, NAIROBI, Kenya, Aug 20 – Jubilee Senators have made it clear that they no longer back the push for a referendum now that the opposition has politicised the affair.
The Senate Majority Leader Kithure Kindiki accused former Prime Minister Raila Odinga of hijacking what was initially an apolitical push for an increase in the revenue allocated to counties.
“The issue of referendum was raised by the Senate. But it was hacked into by partisan interests. And although we are saying we are not going for a referendum, nothing prevents constitutional changes to come at some point but they should take a life of their own,” he said.
The parliamentarians now say that they will embrace dialogue given the goodwill demonstrated by the Executive and the citizenry’s reluctance to return to the ballot so soon after the General Election.
“The country is not ready to hold a referendum at the moment and therefore any politics and discussions and rallies promoting a referendum according to us can only attribute to delayed services to the people of Kenya,” Kindiki.
They have however made it clear that they will not shy away from going toe-to-toe with their opposition counterparts in the Upper House should they insist on taking the referendum route.
Deputy President William Ruto assured the Senators that the Executive was indeed committed to addressing their grievances and would increase the amount allocated to counties to 40 percent without their being the need for a referendum.
“The 32 plus percent we have allocated this year tells you that within a year or two the allocation would have already reached the 40 percent and that is in accordance with the Jubilee manifesto,” Ruto stressed.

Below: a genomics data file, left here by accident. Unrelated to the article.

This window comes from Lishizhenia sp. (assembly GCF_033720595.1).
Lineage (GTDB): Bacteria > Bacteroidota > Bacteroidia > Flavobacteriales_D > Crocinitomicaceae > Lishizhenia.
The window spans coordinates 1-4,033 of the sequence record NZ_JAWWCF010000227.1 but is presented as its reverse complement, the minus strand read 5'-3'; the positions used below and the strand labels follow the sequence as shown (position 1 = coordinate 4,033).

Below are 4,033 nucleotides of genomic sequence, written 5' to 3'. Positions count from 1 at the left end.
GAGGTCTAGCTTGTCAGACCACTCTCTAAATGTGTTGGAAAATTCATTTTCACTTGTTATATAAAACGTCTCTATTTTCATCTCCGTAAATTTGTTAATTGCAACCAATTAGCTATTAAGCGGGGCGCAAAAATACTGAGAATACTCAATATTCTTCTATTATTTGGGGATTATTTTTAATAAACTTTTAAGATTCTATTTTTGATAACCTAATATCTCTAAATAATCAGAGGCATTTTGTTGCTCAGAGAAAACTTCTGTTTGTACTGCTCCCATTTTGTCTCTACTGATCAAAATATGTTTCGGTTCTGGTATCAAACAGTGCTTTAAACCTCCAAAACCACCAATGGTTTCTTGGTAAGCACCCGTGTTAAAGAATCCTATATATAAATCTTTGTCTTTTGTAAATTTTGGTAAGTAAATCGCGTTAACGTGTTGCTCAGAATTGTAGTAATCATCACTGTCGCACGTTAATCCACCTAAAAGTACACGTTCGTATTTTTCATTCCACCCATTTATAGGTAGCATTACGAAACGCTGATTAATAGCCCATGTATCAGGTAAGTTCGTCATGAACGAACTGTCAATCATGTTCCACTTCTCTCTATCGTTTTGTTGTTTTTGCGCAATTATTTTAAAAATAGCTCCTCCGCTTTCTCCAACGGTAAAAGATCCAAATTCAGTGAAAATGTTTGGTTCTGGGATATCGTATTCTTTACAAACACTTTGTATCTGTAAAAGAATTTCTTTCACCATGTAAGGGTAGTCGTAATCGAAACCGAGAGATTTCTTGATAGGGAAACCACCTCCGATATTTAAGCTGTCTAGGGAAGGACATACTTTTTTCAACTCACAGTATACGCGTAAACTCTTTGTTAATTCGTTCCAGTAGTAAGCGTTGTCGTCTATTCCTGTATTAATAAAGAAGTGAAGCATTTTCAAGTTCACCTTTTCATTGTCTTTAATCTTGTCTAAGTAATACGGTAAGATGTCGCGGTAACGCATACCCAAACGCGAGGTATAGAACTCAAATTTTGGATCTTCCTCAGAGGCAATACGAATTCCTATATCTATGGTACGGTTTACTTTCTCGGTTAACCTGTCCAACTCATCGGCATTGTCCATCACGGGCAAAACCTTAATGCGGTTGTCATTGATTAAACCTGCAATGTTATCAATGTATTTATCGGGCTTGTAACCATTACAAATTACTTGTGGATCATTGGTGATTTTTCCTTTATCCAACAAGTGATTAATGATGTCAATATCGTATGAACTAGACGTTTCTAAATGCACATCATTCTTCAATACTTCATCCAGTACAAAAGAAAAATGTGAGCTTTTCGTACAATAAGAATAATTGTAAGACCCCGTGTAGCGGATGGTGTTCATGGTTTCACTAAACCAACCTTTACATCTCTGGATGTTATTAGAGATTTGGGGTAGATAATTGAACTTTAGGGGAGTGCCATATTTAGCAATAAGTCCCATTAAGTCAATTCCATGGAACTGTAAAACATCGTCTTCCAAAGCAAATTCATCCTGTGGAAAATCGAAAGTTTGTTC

Further, Ruto said the amounts that will be allocated to counties in the coming financial year will be based on the functions the Transition Authority would have transferred to them.
“The sharing of revenue next year will be informed by a much more scientific mechanism that we have agreed Senate will undertake to unbundle and cost the various functions so the allocations will not be on the basis of guess work,” the Deputy President explained.
The Senators on their part promised to foster better relations with their counterparts in the National Assembly in order to avoid a repeat of the power play that preceded the adoption of the County Revenue Bill.
“When the two Houses resume on September 17 we expect to see a more harmonised, smoother and synchronised working between the National Assembly and the Senate,” Kithure said.
The power play has however moved beyond Parliament’s precincts and into the political arena with the Odinga-led Coalition for Reforms and Democracy (CORD) pledging to press on with their push for a referendum.
CORD has also denied using the referendum as a ploy to get Odinga into power, “We are simply interested in entrenching devolution so the interests of Kenyans can be better served,” the Orange Democratic Movement Secretary General Anyang’ Nyong’o said.